The datasets used during the current study are available from corresponding author on reasonable request.


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The authors are grateful to Rwanda Biomedical Centre, COVID-19 Joint Task Force, frontliners and the data science, IT solutions team for their technical support in data extraction. We are grateful to Rwanda Ministry of Health and Public Health Surveillance and Epidemic Preparedness and Response Division for authorising the principal investigator to access data and sharing addition materials to understand strategies used to control COVID-19 in Rwanda.


The last author (CF) received funding from the European Union’s Horizon 2020 research and innovation programme - project EpiPose (No. 101003688).

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Authors and Affiliations



Conceptualization, M.S.; methodology, M.S. and C.F.; software, M.S.; validation, C.F., F.N.,SN, ER and M.S.; formal analysis, M.S.; investigation, M.S.; resources, M.S..; data curation, M.S.; writing—original draft preparation, M.S.; writing—review and editing, C.F.,F.N.,SN,ER; visualization, M.S.; supervision, C.F.; project administration, M.S.; funding acquisition, C.F. All authors have read and agreed to the published version of the manuscript.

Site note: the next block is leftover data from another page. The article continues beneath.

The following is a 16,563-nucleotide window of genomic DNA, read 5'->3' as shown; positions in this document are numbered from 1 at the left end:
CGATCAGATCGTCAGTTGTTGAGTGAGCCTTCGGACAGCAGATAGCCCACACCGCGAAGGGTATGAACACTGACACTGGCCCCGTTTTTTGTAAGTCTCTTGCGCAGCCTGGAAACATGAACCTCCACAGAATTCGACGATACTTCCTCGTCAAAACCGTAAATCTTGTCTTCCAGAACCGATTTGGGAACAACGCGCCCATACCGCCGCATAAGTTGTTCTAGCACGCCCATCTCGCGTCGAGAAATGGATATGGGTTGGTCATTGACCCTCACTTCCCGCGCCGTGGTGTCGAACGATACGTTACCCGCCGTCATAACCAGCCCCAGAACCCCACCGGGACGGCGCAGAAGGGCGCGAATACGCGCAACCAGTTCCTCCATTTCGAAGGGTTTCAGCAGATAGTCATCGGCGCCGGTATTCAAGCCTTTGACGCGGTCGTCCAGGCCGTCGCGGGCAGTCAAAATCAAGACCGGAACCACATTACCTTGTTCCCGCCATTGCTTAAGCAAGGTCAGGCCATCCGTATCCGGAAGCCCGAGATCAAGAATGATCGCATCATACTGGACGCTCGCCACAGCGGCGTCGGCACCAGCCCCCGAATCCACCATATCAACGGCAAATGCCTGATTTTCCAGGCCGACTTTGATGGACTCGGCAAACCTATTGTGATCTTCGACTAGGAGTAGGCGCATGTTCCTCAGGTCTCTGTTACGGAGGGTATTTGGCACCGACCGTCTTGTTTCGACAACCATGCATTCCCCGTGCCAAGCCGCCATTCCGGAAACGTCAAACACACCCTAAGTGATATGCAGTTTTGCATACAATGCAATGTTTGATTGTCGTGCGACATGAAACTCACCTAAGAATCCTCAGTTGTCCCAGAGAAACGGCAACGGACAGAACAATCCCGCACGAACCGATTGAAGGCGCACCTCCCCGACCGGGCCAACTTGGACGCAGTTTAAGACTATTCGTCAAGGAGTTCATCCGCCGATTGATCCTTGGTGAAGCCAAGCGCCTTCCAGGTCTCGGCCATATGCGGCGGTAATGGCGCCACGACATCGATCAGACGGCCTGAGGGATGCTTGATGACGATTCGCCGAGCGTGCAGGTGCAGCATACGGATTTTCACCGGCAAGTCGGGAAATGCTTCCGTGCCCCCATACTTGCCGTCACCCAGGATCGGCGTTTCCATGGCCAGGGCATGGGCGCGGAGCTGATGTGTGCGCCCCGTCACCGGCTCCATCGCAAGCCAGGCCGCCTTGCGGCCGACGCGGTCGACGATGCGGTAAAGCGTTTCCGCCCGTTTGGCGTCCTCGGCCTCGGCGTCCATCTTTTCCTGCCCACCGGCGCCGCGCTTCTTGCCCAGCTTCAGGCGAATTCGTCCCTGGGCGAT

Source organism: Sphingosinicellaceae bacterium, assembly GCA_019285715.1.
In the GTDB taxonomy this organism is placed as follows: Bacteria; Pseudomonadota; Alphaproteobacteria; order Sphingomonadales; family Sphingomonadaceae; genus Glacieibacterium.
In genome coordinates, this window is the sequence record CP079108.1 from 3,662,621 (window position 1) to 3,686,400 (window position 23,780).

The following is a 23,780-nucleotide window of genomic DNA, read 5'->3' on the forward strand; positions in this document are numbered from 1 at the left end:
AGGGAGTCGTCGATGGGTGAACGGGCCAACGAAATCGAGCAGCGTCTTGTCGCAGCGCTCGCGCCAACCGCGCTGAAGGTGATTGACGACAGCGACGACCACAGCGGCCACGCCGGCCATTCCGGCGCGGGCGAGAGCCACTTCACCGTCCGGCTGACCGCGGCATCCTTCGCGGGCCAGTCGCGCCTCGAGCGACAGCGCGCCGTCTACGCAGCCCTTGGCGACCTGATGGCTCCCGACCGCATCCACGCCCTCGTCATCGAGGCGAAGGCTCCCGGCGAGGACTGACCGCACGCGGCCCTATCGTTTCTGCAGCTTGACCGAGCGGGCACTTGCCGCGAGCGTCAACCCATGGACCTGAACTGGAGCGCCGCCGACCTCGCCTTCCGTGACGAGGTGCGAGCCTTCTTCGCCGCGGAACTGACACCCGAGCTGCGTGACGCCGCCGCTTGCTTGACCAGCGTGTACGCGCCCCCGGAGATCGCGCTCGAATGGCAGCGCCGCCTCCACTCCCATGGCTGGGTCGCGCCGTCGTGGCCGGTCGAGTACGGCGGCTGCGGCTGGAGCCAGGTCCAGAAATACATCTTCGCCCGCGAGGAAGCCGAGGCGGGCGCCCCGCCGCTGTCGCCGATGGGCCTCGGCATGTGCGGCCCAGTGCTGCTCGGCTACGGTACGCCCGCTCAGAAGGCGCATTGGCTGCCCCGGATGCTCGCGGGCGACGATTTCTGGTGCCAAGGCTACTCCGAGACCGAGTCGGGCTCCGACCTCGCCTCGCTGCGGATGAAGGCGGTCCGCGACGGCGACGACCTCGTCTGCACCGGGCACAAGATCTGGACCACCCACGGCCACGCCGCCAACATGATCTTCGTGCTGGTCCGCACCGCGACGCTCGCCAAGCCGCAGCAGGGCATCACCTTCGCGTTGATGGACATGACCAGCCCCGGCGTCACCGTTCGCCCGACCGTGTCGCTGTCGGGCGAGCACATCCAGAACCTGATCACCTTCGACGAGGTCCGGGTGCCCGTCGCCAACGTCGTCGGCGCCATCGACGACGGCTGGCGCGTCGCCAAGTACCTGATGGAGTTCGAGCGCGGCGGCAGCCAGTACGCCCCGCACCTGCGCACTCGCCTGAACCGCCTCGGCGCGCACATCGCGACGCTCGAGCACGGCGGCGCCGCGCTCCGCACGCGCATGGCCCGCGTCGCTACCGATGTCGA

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Correspondence to Muhammed Semakula.

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The use of the routine program data was approved by the Rwanda National Ethics Committee hosted under the Rwanda Ministry of health, which also granted approval for aggregated data access and was used by the principal investigator(MS). The data presented in this study were accessed directly in the national reporting system, according to the guideline of the Ministry of health to access and use aggregated data. The patients were not directly involved. All methods were carried out in accordance with relevant guidelines and regulations.

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Semakula, M., Niragire, F., Nsanzimana, S. et al. Spatio-temporal dynamic of the COVID-19 epidemic and the impact of imported cases in Rwanda. BMC Public Health 23, 930 (2023).